API throttling with Oracle Responsys
More than a year ago our CTO made the decision to change our ESP (Email Service Provider) to a professional tool that would be able to deal with the company growth and the subsequent Marketing needs to reach our customers. He chose Responsys and I was on the team that help with the integration, which was pretty smooth and successful, you can read more about it here.
What is Responsys?
Responsys is a SaaS product by Oracle that offers a GUI tool to orchestrate your contents across platforms via user segmentation. Long story short, you provide Responsys your business metrics and then use their system (through the admin UI or via an API) to tap into those metrics to reach out to your customers over email, SMS, and push notifications.
The API is called “Interact API” and can be accessed via HTTP REST (JSON) or SOAP (XML). For example, when a new customer signs up we send over to Responsys the date, whether they came from email campaigns or from an organic origin and the name of the customer. That’s one API call that adds one to a list and subscribe them to the promotional emails.
We use the API to push data updates or to send an email for example. But every time a call was made it was for a single record (send this email to that customer vs send this email to this list of customers).
As the traffic grew, we noticed more and more of API throttling errors. This meant Responsys was restricting the API call rate to a maximum number of calls per minute. If you go beyond that rate, the call fails and you’re supposed to wait a few seconds before another attempt.
All of our calls are being handled by async jobs (Delayed::Job) so if there’s an exception the task will be run again a few minutes later and will hopefully go through. It works for a while until one morning you wake up to a hell of backed up jobs that keep failing and you know it’s time to work on a new solution.
The throttling rules
Responsys has an API throttle policy that limits the number of calls per minute. The rules are:
- The main factor is the number of calls per minute allowed for that specific method. It can be different for each method of the API. It can be 30, 100, 1000…
- The number of records per call: 200 maximum.
- No throttling for data retrieval methods.
You will need to reach out to Customer Support and ask for your account’s own throttling rates.
With that we got all we needed to transform our code from a one call=one record into a batched solution where one call=up to 200 records.
Let’s dig into the technical solution we came up with.
We directly looked into the direction of Redis. It is an in-memory key-value datastore that is fast and easy to use for data structures like collections, hashes and works well with concurrency patterns.
A simple prototype in Ruby working with a Redis server showed us it was the way to go, but a couple of things were blocking the way such as error handling and monitoring. Building a custom system would have been great for multiple reasons:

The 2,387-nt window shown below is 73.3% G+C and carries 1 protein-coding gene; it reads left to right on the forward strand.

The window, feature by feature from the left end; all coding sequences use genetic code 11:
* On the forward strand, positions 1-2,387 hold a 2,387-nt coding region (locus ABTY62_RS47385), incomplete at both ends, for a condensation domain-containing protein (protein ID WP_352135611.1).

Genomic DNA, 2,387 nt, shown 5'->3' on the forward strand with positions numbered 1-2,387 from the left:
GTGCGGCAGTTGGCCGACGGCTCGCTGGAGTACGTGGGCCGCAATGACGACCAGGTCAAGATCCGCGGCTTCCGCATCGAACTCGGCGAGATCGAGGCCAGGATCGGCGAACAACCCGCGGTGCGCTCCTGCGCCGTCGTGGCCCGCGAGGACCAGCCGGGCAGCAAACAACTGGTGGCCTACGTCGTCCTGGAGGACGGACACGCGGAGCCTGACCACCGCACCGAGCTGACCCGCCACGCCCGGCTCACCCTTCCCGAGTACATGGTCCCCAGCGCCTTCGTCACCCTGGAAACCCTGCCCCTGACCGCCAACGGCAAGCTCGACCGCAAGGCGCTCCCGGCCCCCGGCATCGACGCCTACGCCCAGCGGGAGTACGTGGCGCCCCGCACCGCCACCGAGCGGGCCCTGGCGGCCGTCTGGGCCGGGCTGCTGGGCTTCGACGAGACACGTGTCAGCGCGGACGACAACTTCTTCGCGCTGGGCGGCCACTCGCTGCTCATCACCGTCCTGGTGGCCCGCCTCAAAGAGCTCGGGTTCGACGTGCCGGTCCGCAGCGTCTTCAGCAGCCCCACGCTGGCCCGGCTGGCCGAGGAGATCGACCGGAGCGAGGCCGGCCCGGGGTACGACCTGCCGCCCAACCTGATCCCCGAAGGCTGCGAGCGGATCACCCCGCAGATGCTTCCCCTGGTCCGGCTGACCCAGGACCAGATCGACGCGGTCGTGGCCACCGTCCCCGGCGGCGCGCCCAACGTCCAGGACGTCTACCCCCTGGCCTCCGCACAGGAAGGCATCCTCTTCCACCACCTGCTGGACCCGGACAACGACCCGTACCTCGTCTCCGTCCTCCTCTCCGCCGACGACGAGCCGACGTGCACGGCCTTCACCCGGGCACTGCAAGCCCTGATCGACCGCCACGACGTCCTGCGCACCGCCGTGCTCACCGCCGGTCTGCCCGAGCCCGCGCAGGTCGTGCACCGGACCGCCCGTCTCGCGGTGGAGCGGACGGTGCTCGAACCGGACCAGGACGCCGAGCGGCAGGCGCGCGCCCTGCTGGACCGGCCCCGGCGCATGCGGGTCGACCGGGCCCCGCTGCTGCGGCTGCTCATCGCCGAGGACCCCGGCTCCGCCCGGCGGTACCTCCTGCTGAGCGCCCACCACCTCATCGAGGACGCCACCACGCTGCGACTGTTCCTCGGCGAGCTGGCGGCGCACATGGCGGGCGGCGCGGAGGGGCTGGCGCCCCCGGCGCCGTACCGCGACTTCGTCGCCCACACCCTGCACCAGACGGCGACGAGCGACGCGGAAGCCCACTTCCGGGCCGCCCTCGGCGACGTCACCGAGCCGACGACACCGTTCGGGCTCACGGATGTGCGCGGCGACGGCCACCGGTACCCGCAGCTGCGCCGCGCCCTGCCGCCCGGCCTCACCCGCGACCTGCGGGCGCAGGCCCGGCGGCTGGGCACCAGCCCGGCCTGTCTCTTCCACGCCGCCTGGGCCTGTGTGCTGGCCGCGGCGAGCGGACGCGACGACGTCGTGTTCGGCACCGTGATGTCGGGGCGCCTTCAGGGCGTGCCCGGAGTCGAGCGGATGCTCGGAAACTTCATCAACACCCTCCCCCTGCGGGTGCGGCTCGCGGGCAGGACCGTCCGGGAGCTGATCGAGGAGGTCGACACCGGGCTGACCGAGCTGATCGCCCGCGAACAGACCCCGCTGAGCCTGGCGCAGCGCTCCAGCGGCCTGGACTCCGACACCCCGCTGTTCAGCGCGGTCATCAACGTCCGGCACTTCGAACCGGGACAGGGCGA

- Interesting usage of Redis core features
- Methods that are thought for concurrent tasks
- Tailor made to exactly fit the throttling rules of Responsys
But then we thought let’s not reinvent the wheel and try to find a more stable foundation that we could build upon.
What we found was an open-source solution based on Sidekiq, which has an async job processing system based on Redis: https://github.com/gzigzigzeo/sidekiq-grouping.
It acts as a middleware that:
- Listens to jobs being enqueued. If the job is from a batch worker, it is stored in a temporary queue.
- A process goes over the queues to flush the jobs that have been waiting X seconds.
- The jobs are aggregated together into one job, which is passed to Sidekiq to process it.
- It adds a new tab in the Sidekiq dashboard to monitor the temporary queues.
It’s almost exactly what we need! The GEM can take care of batching the API calls once per minute and it uses Sidekiq which handles errors and provides a dashboard and Ruby APIs as well. It also works fine with Sidekiq Pro.
However a few changes need to be done to make it fit Responsys:
- One API call can’t interact with multiple Responsys objects at once because of API limitations. As a result, we needed to change the way the middleware groups the jobs to make the batches easier to process. The solution is the queue option passed as the first argument of a job. A given worker can have jobs with different queue options. A queue option is a String that is formatted like this: “responsys_interact_object_location:call_option_name”. call_option_name can be a constant that describes a list of predefined arguments (add_to_profile_extension_table -> set of arguments to pass to the API client method like *[match_column = “RIID”, insert_on_match = true, update_on_match = “NO_UPDATE”])
- The number of records per call needs to be abstracted so that there’s no extra logic in the Sidekiq workers. Added two Sidekiq options (max_records_per_call and max_calls_per_minute) + the middleware splits the output data in a two level array (array of calls and each call has an array of records) based on the values of the worker’s options.
- If there are jobs for a worker with more than one queue option at flush time, then the number of calls will be spread over the different queue options.
For all these reasons we forked the project and applied changes. You’ll find everything in this pull request: https://github.com/thredup/sidekiq-grouping/pull/1 with some examples.
We can now announce it is being used on production and it has successfully fixed all of our throttling issues.
Feel free to comment if you have any questions or remarks about the article or if you want to share an API throttling solution you’ve experienced in the past.